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Religious leaders call for end to election impasse


The Inter Religious Organization (IRO) of Guyana and the Guyana Council of Churches, in an “uncommon” joint statement issued July 23, say they have noted with “grave concern” the deteriorating political climate in Guyana in the aftermath of the March 2, 2020 General and Regional Elections.

They are now calling for morality and good governance to prevail.

The IRO is a non-governmental umbrella organisation for Christian, Hindu, Islamic, and Bahá’í organisations. The Guyana Council of Churches is the major grouping of the main Christian churches in the country.

Both organisations promote and support peace and harmony among the country’s religious groups and Guyanese through various initiatives and activities.

The statement referenced that the two main political parties –A Partnership for National Unity (APNU) + Alliance for Change (AFC), and the People’s Progressive Party/Civic (PPP/C)–both hold firmly to the view that they have won the elections.

“We are also aware of the negative international attention that Guyana has attracted, and has been subjected to during this process,” the statement said, according to a Catholic Standard article.

The statement also condemned the character defamation and the actions of racial segregation that have been ongoing, and appeal for peace, reconciliation, trust, and stability within the country.

It stated it is imperative that as Guyanese, regardless of their political persuasions, Guyana’s interests be “paramount in all regards”.

The religious groups emphatically said that all contesting parties and Guyanese citizens must respect the Rule of Law. This, they said is to include respecting and abiding by the decisions of the Guyana Elections Commission (GECOM) and the respective Courts.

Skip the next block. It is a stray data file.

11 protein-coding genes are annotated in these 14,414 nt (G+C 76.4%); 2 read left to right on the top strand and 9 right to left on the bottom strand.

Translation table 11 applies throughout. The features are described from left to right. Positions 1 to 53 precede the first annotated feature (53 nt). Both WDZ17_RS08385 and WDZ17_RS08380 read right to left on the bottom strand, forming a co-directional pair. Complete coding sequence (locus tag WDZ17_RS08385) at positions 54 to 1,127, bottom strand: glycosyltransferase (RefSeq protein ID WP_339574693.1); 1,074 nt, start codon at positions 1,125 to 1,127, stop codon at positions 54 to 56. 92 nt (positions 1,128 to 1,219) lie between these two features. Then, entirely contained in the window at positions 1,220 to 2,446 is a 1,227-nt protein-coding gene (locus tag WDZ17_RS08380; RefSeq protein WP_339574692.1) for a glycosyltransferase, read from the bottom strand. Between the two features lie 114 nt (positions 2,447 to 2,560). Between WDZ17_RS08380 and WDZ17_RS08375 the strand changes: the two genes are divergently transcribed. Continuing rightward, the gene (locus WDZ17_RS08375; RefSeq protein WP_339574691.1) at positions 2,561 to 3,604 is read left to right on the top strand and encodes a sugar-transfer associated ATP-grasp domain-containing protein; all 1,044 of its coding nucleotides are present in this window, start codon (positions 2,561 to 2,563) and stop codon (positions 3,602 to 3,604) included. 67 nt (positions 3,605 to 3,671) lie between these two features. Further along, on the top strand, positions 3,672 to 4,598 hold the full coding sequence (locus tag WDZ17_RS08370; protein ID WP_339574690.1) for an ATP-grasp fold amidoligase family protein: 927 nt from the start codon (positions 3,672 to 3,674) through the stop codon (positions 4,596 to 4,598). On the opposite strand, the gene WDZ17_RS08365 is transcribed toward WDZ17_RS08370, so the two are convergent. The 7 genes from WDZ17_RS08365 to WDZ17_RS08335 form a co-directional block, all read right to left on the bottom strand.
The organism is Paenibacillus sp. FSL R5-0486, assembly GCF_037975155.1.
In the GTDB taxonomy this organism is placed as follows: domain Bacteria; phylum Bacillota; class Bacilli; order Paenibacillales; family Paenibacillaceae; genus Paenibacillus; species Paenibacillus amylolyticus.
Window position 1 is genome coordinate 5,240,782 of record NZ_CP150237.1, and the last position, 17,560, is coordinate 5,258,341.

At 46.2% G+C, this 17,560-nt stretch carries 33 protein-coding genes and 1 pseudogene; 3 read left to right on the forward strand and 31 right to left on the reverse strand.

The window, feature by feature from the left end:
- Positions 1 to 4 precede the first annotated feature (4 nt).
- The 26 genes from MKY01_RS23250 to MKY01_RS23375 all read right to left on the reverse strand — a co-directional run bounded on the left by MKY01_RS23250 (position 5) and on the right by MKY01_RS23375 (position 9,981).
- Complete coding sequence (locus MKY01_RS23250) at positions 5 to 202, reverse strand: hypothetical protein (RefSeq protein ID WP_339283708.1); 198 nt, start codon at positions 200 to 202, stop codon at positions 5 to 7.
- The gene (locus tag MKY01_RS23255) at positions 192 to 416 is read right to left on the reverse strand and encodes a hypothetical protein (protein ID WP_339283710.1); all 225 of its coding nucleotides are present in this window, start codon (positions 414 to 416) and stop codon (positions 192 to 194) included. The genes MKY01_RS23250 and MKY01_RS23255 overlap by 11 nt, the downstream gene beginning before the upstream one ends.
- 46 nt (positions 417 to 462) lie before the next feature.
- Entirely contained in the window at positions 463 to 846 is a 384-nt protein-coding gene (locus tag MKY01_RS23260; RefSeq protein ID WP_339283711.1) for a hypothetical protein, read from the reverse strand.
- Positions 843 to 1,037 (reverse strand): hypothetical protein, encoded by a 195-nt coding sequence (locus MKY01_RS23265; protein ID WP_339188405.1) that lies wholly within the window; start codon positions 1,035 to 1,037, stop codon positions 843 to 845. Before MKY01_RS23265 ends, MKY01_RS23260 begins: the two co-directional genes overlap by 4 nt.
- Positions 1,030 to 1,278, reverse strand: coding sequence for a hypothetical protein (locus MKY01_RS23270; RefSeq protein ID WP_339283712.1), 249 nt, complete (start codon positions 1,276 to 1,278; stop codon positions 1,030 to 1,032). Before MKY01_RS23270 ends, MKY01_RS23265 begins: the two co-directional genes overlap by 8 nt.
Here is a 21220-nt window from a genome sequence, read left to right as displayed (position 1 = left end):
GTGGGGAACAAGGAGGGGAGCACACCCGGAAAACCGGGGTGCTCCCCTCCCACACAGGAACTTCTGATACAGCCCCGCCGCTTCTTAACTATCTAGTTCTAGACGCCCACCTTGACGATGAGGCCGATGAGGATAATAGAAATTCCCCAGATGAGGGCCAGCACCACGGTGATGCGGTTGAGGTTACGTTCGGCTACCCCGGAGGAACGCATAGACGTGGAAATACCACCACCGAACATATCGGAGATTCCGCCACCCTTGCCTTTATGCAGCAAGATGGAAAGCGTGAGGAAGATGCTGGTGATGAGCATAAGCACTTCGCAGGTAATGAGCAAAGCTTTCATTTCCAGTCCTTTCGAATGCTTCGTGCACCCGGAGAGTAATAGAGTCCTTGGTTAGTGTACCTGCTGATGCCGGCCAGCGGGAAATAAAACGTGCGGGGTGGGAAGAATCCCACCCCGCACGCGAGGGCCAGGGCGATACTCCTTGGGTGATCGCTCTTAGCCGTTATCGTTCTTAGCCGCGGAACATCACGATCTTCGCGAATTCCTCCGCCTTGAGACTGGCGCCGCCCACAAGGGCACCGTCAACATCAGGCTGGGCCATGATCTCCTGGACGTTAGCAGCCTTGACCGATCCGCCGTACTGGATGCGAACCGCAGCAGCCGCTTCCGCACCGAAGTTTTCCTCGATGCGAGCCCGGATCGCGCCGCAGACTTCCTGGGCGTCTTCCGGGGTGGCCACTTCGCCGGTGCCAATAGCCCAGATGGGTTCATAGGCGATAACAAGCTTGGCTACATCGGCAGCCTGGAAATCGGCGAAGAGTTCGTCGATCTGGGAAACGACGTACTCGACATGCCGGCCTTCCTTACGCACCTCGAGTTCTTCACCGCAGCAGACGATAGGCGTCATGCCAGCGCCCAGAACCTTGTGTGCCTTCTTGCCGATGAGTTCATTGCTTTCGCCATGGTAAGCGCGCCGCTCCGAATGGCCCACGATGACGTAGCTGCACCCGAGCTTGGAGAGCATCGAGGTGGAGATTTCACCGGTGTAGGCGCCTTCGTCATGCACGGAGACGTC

Every Guyanese has the freedom to associate with and/or belong to a political party and as such, “this right should be appreciated by everyone”.

The joint statement also mentioned that in the pursuit of resolution of this political impasse, the principles of international norms, Guyana’s international commitments, international solidarity with those commitments and of democracy be respected and the Constitution of Guyana—the supreme authority of Guyana—should be respected “in all regards”.

“Further, the decisions made by the relevant Courts on the final interpretation of any constitutional queries must be respected as well.”

The statement went on, “The present political turmoil provides our country with a golden opportunity to dramatically reorder our governance structures for the national good, and we pray that our politicians will seize this Kairos moment.”

If this situation is not properly and correctly rectified, it will continue to be a “cancer in the bones” of the nation, gnawing away at national life and progress as a nation.

As a consequence, the group suggests that it may be timely to explore constitutional and other reform initiatives that promote and accelerate unity, inclusivity, objectivity, tolerance, and development.

The statement concluded, “As a religious community, we encourage a swift conclusion to the electoral process. This will allow us all, as Guyanese, the opportunity to focus on both the immediate threat of COVID-19 and the development needs of Guyana.”


UPDATE: On Sunday, August 2 the political impasse ended with the swearing in of new president, Dr Irfaan Ali.